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It happens rarely for the programme of an organ CD to be so brilliantly conceived that one is compelled to listen to it in a single sitting. Such is the case with the present recording, in which Maurice Clement traces the influence of Wagner in late 19th-century France and Germany. The Prelude to Tristan is succeeded in the common key of A major by Franck’s Fantaisie Idyll. Franck’s pupil and assistant Samuel Rousseau is represented by his seldom-heard, impressive homage to his master, a Fantaisie which in turn quotes the Tristan Prelude. Bruckner’s Adagio from the Seventh Symphony is an extended tribute to his hero, with the programme completed by Liszt’s Funerailles and Am Grabe Richard Wagners. Clement, a former pupil of Jean Boyer, performs on the 2016 Thomas organ at Diekirch (III/59, two enclosures) which incorporates a substantial amount of historic material by Dalstein-Haerpfer. Its range of piano and ‘mezzo’ hues is quite beguiling, the Voix Humaine astoundingly beautiful. Perhaps only in the forte range do the chorus reeds and upperwork gel slightly less convincingly. Clement’s dark, sophisticated playing glowers with pathos and introspection, his transcriptions of Wagner and Bruckner organic in every sense. The disc is gloriously presented with gorgeous photography throughout. An outstanding release.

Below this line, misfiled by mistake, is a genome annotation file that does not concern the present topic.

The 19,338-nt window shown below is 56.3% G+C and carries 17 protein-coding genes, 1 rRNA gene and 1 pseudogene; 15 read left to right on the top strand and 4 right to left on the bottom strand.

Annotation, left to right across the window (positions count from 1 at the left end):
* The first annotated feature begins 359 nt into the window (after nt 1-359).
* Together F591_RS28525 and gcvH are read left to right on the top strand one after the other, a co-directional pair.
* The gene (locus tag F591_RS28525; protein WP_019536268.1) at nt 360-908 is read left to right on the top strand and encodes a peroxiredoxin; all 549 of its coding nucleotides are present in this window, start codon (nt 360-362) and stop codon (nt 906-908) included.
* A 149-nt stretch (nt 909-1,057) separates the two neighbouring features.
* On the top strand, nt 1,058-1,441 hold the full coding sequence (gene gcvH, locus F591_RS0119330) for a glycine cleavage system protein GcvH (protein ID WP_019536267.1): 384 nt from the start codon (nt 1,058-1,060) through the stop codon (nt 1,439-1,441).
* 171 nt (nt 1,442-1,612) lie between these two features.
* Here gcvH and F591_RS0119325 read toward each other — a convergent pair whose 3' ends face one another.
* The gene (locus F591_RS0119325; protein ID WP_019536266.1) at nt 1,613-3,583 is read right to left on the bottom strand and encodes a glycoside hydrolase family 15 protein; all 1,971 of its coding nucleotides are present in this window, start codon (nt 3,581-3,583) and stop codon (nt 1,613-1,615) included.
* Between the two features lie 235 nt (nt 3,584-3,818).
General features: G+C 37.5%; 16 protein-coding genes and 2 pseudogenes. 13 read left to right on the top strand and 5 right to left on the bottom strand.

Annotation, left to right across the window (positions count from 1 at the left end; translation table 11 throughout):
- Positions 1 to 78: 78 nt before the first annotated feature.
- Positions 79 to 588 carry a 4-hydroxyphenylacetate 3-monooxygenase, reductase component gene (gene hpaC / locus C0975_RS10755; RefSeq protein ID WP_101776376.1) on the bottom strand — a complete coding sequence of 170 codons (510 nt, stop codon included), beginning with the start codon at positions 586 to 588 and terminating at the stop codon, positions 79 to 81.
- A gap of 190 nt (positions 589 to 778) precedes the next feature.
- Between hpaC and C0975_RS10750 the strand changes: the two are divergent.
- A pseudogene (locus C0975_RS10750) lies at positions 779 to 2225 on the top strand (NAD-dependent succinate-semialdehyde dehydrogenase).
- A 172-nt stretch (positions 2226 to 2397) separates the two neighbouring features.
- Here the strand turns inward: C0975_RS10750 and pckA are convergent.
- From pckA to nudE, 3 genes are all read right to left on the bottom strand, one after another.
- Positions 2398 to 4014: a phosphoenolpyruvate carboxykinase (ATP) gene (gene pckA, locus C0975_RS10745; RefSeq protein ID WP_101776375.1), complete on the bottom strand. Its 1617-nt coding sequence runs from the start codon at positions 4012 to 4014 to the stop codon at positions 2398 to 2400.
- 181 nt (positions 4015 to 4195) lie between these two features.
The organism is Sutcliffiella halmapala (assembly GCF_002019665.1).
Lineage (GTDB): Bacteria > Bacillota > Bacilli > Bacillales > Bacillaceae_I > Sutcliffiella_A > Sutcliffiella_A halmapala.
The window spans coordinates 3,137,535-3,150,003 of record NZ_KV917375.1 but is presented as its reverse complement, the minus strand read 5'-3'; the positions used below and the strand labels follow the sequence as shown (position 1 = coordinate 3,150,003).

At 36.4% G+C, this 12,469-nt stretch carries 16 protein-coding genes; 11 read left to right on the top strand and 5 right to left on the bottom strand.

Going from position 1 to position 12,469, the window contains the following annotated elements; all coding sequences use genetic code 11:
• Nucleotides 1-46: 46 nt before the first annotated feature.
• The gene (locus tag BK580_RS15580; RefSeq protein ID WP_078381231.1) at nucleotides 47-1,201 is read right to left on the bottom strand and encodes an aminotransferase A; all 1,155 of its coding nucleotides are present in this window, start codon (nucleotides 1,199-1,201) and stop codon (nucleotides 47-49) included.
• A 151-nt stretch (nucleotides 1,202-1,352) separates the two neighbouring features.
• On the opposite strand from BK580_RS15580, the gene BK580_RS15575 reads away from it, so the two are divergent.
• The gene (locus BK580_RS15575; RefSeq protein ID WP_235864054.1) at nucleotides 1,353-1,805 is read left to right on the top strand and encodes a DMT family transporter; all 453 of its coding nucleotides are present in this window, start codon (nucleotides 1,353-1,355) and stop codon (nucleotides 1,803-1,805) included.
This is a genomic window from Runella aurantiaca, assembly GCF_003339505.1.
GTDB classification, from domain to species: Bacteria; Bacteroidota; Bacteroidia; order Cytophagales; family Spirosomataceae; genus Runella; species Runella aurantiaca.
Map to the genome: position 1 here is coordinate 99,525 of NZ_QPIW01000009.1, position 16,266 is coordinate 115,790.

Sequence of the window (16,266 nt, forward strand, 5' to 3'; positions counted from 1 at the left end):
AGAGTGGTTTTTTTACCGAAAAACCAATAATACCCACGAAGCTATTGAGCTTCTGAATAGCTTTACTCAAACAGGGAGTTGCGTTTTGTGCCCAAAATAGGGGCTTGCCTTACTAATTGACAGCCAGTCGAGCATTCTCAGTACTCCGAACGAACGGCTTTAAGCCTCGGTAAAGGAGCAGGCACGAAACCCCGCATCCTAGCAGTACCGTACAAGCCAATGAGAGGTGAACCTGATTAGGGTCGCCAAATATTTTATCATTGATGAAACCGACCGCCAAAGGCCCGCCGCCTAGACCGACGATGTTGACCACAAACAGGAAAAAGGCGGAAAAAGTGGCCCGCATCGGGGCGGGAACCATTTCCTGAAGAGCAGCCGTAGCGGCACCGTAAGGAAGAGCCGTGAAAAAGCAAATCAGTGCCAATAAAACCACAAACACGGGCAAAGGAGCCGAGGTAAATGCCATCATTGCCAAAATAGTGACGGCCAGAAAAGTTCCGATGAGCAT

CHRIS BRAGG Read the full review on Agora Classica


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